Corn farmers in south central Kentucky say the dry summer didn't affect crops as much as they feared.
Smiths Grove farmer Chad Elkins was expecting spotty crops this season, but he says that wasn't the case in his fields.
"It was better than I expected," he said. "It's not great by no means, but it's better than I expected."
Another farmer, David Hunt, says modern corn genetics make the crop better able to handle dry conditions. But Hunt says the low rainfall meant his yield was down to 125 bushels an acre compared to 200 bushels last year.
"From what the crop went through, I was a little surprised at how good it looked," said Hunt, who has a farm in Rich Pond.
The Daily News in Bowling Green reports that half a million fewer bushels of corn have come to the South Union Elevator in Auburn compared to last year. Chris Timmons, the grain elevator's manager, says he thinks farmers are holding on to their corn because of lower sales prices and lower yields this season.
Last year, many farmers in the area had the best corn harvest they'd seen in years, so even a slight drop in yield would have seemed disappointing, said Jack Estes, a farmer near Smiths Grove.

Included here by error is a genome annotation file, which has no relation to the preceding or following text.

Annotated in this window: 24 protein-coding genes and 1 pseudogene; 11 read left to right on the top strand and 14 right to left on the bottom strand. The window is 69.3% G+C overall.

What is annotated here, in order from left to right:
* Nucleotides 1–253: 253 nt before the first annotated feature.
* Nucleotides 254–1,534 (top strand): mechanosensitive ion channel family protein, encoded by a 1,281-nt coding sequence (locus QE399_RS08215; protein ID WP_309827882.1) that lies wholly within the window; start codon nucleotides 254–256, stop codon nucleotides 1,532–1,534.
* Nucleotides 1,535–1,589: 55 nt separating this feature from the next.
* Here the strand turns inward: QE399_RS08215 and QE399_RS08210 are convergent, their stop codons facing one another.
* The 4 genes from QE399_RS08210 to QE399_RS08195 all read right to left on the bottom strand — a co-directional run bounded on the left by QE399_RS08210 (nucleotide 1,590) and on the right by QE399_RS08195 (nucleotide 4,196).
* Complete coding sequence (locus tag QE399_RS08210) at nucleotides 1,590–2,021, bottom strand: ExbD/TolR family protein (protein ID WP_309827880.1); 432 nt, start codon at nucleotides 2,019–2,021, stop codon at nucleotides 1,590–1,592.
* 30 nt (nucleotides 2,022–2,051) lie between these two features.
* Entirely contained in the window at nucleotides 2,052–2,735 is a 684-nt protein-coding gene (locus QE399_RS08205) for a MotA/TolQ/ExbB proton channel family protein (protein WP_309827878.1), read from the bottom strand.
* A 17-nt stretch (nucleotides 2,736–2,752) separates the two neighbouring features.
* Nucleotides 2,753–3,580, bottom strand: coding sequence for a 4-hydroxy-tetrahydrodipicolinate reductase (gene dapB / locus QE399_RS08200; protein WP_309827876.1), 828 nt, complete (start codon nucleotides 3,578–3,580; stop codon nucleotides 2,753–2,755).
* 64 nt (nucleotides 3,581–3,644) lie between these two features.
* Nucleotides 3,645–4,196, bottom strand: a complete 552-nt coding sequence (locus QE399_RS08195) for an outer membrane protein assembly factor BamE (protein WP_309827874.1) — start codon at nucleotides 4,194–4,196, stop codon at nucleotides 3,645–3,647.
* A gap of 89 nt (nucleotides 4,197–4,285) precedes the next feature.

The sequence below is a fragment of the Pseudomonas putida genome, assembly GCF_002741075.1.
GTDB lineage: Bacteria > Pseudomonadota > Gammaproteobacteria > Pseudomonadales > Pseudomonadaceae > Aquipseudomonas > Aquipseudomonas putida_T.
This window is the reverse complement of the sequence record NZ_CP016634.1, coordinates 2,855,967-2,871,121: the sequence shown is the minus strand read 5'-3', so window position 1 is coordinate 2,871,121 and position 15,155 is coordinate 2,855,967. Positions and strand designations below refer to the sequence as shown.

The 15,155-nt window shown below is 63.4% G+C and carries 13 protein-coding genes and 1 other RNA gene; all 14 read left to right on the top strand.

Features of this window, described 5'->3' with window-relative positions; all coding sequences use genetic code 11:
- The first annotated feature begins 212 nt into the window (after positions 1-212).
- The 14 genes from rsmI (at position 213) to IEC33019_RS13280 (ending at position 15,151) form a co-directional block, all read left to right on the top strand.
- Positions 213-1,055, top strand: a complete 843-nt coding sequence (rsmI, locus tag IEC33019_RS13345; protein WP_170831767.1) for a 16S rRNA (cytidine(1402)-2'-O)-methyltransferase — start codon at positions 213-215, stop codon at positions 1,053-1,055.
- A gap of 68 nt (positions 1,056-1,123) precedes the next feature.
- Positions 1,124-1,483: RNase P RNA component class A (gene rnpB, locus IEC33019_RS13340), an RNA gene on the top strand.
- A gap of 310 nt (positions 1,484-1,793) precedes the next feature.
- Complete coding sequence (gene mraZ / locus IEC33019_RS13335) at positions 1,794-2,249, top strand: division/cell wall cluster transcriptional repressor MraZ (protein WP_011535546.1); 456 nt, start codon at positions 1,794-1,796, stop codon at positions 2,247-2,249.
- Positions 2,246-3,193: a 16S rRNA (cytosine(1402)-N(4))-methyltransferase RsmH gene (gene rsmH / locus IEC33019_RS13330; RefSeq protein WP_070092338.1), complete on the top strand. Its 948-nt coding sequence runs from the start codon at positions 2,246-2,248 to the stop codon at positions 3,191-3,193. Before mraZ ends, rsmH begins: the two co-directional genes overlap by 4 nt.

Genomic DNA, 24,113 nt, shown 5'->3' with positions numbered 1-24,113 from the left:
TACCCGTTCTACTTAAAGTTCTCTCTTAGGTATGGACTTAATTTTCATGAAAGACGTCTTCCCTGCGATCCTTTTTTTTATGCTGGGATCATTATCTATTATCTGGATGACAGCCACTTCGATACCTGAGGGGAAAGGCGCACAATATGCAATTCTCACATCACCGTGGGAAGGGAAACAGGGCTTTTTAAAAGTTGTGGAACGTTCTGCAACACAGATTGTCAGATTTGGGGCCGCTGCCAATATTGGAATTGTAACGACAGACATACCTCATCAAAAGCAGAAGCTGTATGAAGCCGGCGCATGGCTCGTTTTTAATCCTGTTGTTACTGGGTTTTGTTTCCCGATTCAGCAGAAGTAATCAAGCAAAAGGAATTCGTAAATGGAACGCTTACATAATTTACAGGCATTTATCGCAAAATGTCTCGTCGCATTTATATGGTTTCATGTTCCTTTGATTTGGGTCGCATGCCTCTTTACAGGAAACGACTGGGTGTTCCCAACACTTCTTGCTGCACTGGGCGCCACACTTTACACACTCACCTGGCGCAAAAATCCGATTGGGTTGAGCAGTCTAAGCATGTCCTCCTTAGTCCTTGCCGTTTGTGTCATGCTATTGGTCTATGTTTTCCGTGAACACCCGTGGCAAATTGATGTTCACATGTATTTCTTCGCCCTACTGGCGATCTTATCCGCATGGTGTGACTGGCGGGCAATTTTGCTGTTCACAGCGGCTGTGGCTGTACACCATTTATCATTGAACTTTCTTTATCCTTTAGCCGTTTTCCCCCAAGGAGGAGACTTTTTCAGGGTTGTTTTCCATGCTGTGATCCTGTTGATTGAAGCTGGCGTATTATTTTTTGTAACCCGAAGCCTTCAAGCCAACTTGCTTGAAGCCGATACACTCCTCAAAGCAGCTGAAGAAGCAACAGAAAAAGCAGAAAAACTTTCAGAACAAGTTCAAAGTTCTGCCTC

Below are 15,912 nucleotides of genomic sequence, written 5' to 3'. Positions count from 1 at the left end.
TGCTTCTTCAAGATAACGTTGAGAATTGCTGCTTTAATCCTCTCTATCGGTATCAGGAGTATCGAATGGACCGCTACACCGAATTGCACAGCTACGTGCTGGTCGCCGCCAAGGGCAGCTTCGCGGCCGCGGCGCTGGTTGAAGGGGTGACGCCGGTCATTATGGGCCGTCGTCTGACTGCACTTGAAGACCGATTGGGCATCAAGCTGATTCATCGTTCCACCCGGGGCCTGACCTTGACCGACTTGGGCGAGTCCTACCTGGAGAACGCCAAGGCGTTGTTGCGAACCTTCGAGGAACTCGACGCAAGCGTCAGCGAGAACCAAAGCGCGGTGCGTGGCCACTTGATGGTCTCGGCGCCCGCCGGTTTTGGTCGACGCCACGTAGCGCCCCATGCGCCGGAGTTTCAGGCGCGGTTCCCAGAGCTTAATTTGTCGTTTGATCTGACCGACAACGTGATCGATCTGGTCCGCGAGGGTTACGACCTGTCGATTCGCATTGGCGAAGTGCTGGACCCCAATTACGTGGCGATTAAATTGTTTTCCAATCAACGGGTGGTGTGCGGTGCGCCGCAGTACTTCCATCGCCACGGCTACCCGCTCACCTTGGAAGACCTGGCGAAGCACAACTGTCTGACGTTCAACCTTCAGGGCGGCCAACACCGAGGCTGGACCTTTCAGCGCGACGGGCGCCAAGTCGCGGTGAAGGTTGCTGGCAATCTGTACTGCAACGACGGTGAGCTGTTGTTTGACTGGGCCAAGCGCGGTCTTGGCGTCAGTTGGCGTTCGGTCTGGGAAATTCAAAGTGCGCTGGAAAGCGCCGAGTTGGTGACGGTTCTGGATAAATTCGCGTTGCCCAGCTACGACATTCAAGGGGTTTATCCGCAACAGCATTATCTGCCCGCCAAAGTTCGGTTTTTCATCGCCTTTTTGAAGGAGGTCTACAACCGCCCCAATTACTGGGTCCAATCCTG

"We're coming off the best year we ever had, so anything would be a letdown," he said.
Last year, Kentucky farmers planted 1.53 million acres in corn and harvested 1.43 million acres, which averaged about 170 bushels an acre, yielding 243 million bushels.
Though the quantity of corn may be down locally, "quality-wise, it's been looking pretty good" this year, Timmons said.
Farmers in the area were more hopeful about the prospects for soybeans.
When rain finally came in August, it was too late to help the corn, but it did help Elkins' soybeans, which he believes will be ready to harvest next week.
"If it wasn't for the August rain, we would have a very bad crop (of soybeans)," he said.